USB 1 × USB 3.1 Type-A
5 × USB 3.0 Type-A
1 × USB 3.1 Type-C
Other I/O Monochrome backlit LCD display with Enter & Select buttons, 3.5 mm console port, voice allert, buzzer, etc.
Dimensions Height 234.6 mm / 9.23" 231.9 mm / 9.13"
Width 369.9 mm / 14.56" 292.8 mm / 11.53" 224.9mm/8.9"
Depth 319.8 mm / 12.59"
PSU 550 W 450 W 250 W
MSRP $3099 $2599 $2299 $2099 $1899 $1649

QNAP plans to start selling its AMD Ryzen-based 12-bay TS-1277 NAS in late July. The top-of-the-range model with a Ryzen 7 1700 and 64 GB of memory will cost $3,099, a slightly cheaper SKU with the same processor, but 32 GB of DDR4 will retail for $2,599, whereas the most affordable configuration powered by AMD’s six-core Ryzen 5 1600 will be available for $2,299.

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Source: QNAP

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  • ken.c - Saturday, June 10, 2017 - link

    Not with that number of drives. Over CPU'd for qty of drives. I guess if they were all flash, you might be ok with that many users.
  • MrSpadge - Saturday, June 10, 2017 - link

    Well, they added 3 PCIe slots for GPUs for transcoding and GPU pass-through for VMs. Using this machine as a combination of NAS and VM host makes a lot more sense with such CPUs.
  • Hurr Durr - Saturday, June 10, 2017 - link

    Neither of listed processors is for server use.
  • kgardas - Saturday, June 10, 2017 - link

    CPU, well is CPU, but running NAS with 64GB RAM without ECC, this is just not for any serious files handling. Multimedia storage would be fine, but then the price is little prohibitive...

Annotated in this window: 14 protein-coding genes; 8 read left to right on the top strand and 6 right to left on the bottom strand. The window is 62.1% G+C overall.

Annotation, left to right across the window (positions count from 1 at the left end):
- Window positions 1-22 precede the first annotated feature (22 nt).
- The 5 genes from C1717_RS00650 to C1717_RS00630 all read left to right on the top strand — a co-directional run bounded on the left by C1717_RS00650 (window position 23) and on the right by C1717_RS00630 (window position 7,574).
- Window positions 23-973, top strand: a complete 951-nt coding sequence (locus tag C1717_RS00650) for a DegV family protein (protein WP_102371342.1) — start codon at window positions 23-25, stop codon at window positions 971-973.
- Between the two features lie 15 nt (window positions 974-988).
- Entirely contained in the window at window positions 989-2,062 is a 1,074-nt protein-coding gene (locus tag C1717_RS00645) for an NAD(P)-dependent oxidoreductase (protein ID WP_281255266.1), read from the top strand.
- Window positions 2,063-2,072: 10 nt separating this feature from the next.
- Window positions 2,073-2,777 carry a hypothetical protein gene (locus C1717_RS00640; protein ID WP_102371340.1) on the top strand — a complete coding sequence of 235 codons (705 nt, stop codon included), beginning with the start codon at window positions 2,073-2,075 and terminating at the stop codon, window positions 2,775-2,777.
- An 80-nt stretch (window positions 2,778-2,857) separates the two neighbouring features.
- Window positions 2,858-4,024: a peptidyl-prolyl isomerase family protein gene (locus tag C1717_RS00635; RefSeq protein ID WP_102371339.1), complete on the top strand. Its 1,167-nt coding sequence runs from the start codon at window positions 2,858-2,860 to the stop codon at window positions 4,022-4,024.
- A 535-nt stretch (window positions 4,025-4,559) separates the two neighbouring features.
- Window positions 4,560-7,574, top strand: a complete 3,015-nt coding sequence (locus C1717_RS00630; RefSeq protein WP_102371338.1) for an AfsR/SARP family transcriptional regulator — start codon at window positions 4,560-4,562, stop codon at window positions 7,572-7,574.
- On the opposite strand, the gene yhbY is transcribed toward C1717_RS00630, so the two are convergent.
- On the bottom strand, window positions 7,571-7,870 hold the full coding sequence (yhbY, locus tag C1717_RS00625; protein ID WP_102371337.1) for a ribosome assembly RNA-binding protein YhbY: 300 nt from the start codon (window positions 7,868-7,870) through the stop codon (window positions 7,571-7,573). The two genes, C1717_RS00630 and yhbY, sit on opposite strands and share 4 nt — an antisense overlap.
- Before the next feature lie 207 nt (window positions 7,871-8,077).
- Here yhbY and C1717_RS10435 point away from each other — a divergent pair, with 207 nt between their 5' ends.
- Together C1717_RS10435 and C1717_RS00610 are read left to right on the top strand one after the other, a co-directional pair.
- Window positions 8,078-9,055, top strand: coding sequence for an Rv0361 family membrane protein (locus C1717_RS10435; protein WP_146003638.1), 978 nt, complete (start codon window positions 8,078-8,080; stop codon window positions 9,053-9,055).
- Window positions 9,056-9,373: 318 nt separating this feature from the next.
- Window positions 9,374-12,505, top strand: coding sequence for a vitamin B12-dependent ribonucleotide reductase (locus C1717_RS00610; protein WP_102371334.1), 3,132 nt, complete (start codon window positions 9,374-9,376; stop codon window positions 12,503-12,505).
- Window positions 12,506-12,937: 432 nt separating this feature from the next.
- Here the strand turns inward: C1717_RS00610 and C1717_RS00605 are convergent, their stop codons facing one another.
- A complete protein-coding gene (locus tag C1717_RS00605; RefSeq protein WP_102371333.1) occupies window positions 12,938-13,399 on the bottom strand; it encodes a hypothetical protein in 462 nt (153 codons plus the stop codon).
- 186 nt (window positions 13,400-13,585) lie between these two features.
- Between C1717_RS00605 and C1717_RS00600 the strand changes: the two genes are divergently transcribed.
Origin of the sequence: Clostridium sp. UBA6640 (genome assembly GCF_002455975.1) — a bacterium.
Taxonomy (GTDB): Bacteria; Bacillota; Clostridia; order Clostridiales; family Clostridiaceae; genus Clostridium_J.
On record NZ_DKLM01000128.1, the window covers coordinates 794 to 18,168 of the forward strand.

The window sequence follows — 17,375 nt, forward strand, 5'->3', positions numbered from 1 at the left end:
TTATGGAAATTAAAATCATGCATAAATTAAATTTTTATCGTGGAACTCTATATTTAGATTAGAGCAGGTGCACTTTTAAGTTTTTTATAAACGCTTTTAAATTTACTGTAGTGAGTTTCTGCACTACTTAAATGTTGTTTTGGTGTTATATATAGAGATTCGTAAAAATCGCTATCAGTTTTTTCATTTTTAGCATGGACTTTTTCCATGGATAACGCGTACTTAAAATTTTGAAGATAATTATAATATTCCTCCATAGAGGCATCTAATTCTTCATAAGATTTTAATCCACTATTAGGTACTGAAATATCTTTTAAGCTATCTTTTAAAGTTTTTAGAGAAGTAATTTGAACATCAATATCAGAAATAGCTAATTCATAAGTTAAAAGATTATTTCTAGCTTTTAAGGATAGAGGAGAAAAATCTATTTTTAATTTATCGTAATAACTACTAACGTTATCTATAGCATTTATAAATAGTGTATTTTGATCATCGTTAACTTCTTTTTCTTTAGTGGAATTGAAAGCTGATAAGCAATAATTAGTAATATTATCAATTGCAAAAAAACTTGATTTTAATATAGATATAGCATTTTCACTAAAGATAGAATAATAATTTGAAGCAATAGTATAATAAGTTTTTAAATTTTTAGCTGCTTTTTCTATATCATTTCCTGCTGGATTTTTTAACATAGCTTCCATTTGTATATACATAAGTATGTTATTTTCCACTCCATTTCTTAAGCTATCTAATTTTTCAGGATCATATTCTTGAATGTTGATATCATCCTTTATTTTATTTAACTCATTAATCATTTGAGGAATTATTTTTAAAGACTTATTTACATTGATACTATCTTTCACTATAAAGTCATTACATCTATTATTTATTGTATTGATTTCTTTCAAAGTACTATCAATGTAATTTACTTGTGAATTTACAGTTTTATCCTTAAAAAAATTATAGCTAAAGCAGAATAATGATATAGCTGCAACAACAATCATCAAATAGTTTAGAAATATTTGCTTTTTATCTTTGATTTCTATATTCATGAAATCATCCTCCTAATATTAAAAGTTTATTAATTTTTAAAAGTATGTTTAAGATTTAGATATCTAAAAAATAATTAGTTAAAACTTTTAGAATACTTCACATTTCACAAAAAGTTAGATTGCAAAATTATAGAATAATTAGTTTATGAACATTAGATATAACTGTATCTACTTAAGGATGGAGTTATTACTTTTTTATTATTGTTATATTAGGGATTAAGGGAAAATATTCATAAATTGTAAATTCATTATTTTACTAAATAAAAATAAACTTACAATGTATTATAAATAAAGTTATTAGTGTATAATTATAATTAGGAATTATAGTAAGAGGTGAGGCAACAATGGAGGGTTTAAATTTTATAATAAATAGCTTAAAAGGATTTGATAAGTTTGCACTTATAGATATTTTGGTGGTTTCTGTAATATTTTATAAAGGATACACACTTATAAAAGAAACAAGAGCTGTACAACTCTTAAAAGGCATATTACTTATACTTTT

• Samus - Sunday, June 11, 2017 - link

    I wonder if it prohibitively doesn't support ECC, or just doesn't ship with ECC. Ryzen cache, much like all CPU cache, is at least ECC. Alas, the target market for these things doesn't make them prohibitive by lacking ECC. I just don't see why it wouldn't be supported, though.
  • JCB994 - Monday, June 12, 2017 - link

    Home use can use the cpu...granted niche market but transcoding cd-quality audio to high frequency dsd (256 or 512 DSD) takes cpu power and can now do on the NAS...no pc required.
  • Shiitaki - Friday, June 16, 2017 - link

    Yes, a home user could use the power of a Ryzen cpu. I use ESXi and run multiple VMs. One is my pfSense OpenVPN/internet router, the other is a ZFS based system with the SAS card attached using PCI-passthrough. Plex doing transcoding does take CPU, encrypted tunnels take CPU power. I also run other experiments on the box.

    It's nice only having one box. Virtualization/Docker are the biggest things to happen to the NAS market! That is what these are clearly for.

    Wonder how good the software, does it justify the Syn tax?(pun intended)
  • sorten - Saturday, June 10, 2017 - link

    There's clearly something I don't understand about NAS. Why would you need a powerful CPU and 64GB of RAM for a box of hard drives?
  • SpetsnazAntiVIP - Saturday, June 10, 2017 - link

    Plex or virtualization
  • bigboxes - Saturday, June 10, 2017 - link

    Not to mention a lot of users.